An Unlikely Disciple
WHAT a frightening sight as Jesus steps ashore! Two unusually fierce men come out from the nearby cemetery and run toward him. They are demon possessed. Since one of them is possibly more violent than the other and has suffered much longer under demon control, he becomes the focus of attention.
For a long time this pitiful man has been living naked among the tombs. Continually, day and night, he cries out and slashes himself with stones. He is so violent that nobody has the courage to pass that way on the road. Attempts have been made to bind him, but he tears the chains apart and breaks the irons off his feet. Nobody has the strength to subdue him.
As the man approaches Jesus and falls at his feet, the demons controlling him make him scream: “What have I to do with you, Jesus, Son of the Most High God? I put you under oath by God not to torment me.”
“Come out of the man, you unclean spirit,” Jesus keeps saying. But then Jesus asks: “What is your name?”
“My name is Legion, because there are many of us,” is the reply. The demons revel in seeing the sufferings of those they are able to possess, apparently taking delight in ganging up on them in a cowardly mob spirit. But confronted with Jesus, they beg not to be sent into the abyss. We again see that Jesus had great power; he was able to conquer even vicious demons. This also reveals that the demons are aware that their abyssing along with that of their leader, Satan the Devil, is God’s eventual judgment for them.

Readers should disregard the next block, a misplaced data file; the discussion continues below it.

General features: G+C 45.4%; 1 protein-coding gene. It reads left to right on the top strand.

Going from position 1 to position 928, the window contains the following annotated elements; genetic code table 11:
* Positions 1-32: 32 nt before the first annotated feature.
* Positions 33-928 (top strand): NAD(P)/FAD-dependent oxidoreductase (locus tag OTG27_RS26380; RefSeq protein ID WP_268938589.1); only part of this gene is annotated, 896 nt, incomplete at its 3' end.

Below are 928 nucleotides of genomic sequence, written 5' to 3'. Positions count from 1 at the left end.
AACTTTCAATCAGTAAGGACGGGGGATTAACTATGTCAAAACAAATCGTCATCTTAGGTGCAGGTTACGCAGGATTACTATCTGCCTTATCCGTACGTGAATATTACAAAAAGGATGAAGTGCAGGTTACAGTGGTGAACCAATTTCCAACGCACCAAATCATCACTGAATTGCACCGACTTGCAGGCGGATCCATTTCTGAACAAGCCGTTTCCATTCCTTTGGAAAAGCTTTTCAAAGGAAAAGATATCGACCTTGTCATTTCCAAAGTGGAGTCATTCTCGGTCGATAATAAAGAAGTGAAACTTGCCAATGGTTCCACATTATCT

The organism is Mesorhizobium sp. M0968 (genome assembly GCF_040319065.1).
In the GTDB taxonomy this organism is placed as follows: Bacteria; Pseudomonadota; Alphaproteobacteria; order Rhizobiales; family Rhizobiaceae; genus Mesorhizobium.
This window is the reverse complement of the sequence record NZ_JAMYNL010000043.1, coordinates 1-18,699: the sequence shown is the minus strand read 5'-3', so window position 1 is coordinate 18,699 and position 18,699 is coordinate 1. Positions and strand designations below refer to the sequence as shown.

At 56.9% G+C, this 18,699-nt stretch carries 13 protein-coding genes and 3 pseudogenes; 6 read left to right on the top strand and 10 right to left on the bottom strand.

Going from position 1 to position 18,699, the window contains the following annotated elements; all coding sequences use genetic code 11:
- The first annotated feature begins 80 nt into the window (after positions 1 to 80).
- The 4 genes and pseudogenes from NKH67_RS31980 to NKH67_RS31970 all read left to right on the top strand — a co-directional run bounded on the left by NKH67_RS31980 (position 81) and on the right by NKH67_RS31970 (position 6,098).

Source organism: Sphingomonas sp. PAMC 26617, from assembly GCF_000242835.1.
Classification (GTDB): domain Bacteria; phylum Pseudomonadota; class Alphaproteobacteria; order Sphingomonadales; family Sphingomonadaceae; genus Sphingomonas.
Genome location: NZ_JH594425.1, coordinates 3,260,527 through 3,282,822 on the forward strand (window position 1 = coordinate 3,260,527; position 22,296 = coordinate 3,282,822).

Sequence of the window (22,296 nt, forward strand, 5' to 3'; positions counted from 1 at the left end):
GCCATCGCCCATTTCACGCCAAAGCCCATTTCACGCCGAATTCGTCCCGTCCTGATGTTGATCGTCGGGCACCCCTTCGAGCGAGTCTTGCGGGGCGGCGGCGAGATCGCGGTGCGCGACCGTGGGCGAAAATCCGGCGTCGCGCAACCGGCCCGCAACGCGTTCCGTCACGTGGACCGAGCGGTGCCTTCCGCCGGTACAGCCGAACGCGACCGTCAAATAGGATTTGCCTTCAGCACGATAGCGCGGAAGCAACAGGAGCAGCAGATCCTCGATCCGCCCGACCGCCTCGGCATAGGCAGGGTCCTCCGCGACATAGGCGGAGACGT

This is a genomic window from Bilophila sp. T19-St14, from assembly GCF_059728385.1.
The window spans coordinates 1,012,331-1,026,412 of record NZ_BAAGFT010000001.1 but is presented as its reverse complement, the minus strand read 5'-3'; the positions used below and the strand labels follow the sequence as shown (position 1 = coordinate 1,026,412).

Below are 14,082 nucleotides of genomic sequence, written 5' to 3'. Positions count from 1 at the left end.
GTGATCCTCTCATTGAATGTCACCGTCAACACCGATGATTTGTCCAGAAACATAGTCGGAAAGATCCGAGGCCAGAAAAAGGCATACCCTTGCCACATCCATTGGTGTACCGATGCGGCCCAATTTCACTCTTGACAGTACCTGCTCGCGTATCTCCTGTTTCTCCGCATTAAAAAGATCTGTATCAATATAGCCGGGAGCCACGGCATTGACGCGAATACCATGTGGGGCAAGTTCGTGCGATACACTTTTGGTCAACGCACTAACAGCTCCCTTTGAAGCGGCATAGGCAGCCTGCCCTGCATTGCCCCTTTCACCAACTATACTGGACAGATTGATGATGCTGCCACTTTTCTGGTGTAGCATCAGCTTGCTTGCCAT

A herd of about 2,000 swine are grazing nearby on the mountain. So the demons say: “Send us into the swine, that we may enter into them.” Evidently the demons get some sort of unnatural, sadistic pleasure from invading the bodies of fleshly creatures. When Jesus permits them to enter the swine, all 2,000 of them stampede over the cliff and drown in the sea.
When those taking care of the swine see this, they rush to report the news in the city and in the countryside. At that, the people come out to see what has happened. When they arrive, they see the man from whom the demons came out. Why, he is clothed and in his sound mind, sitting at the feet of Jesus!
Eyewitnesses relate how the man was made well. They also tell the people about the bizarre death of the swine. When the people hear this, great fear grips them, and they earnestly urge Jesus to leave their territory. So he complies and boards the boat. The former demoniac begs Jesus to allow him to come along. But Jesus tells him: “Go home to your relatives, and report to them all the things Jehovah has done for you and the mercy he had on you.”
Jesus usually instructs those whom he heals not to tell anyone, since he does not want to have people reach conclusions on the basis of sensational reports. But this exception is appropriate because the former demoniac will be witnessing among people that Jesus now will probably not have opportunity to reach. Moreover, the man’s presence will provide testimony about Jesus’ power to work good, counteracting any unfavorable report that might be circulated over the loss of the swine.
In keeping with Jesus’ instruction, the former demoniac goes away. He starts proclaiming throughout the Decapolis all the things Jesus did for him, and the people are simply amazed. Matthew 8:28-34; Mark 5:1-20; Luke 8:26-39; Revelation 20:1-3.
▪ Why, perhaps, is attention focused on one demon-possessed man when two are present?
▪ What shows that the demons know about a future abyssing?
▪ Why, apparently, do demons like to possess humans and animals?
▪ Why does Jesus make an exception with the former demoniac, instructing him to tell others about what He did for him?